An excerpt from my script review for The Postcard Killings which will be available 06/15/20:
2.) Plot Stability
For the first fifty pages or so I enjoyed the script.
I was engaged. I was interested. I was turning to see what happened next.
My issue is that second half.
Once you find out that Mac and Sylvia are the killing couple touring around Europe, the tension seems to disappear.
Sure there’s still the “who will they kill next?” as Jacob tries to catch up to them, but even those thrills mellow out since you know it will just be a gruesome representation of another famous art masterpiece.
The good part of the first half is we aren’t sure if the pair is doing the killing or will be killed themselves.
This “not knowing” is what moves a reader through your plot.
Right around that fiftieth page there’s a twist in that we think Pieter and Nienke are the killers (a fact the authorities seem to find all too conveniently by the way), but it turns out they’re killed.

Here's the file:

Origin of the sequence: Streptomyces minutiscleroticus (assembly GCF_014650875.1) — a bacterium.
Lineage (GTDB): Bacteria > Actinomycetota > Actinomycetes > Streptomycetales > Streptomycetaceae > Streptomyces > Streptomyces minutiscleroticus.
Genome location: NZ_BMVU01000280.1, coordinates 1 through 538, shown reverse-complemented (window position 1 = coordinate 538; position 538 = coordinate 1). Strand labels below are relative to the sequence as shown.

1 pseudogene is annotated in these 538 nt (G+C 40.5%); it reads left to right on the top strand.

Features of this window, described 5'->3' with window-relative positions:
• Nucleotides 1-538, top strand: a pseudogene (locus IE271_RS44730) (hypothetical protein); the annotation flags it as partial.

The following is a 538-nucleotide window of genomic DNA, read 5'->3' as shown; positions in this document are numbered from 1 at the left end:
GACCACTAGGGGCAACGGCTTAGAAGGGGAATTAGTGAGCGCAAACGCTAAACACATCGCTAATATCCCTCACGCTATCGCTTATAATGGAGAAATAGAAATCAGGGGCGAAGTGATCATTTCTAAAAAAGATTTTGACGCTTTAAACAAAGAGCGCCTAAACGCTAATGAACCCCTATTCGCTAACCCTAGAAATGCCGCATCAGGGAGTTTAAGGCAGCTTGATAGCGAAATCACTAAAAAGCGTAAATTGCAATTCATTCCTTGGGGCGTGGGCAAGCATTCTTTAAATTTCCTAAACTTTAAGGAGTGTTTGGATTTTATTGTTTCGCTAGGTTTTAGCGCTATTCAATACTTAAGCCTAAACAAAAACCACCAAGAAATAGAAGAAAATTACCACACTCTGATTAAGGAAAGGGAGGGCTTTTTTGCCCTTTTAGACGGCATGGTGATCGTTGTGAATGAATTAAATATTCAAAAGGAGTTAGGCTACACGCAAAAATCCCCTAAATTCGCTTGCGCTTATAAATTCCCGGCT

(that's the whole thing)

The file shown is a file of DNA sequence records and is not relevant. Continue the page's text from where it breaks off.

From there it’s presumed that Mac and Sylvia must have done it, and that turns out to be true, but what the story could have used was more doubt about this particular fact.
Once taken into custody and questioned, Jacob realizes their answers are too rehearsed which turns out to be right.
This leaves us nowhere to go, and that’s a problem.
Sure he gets some push back from the Swedish police about “we’re not America” (the continued politically relevant message in the project), but the very next scene proves Jacob’s theory.
For these types of thrillers there needs to be more mystery, and even if we think someone is our bad guy, a good writer will throw us off the trail making us doubt our opinions until the very end.
Make your bad guys smarter. Give your heroes a bit of bad luck or a careless moment.
Anything that keeps us guessing is good.
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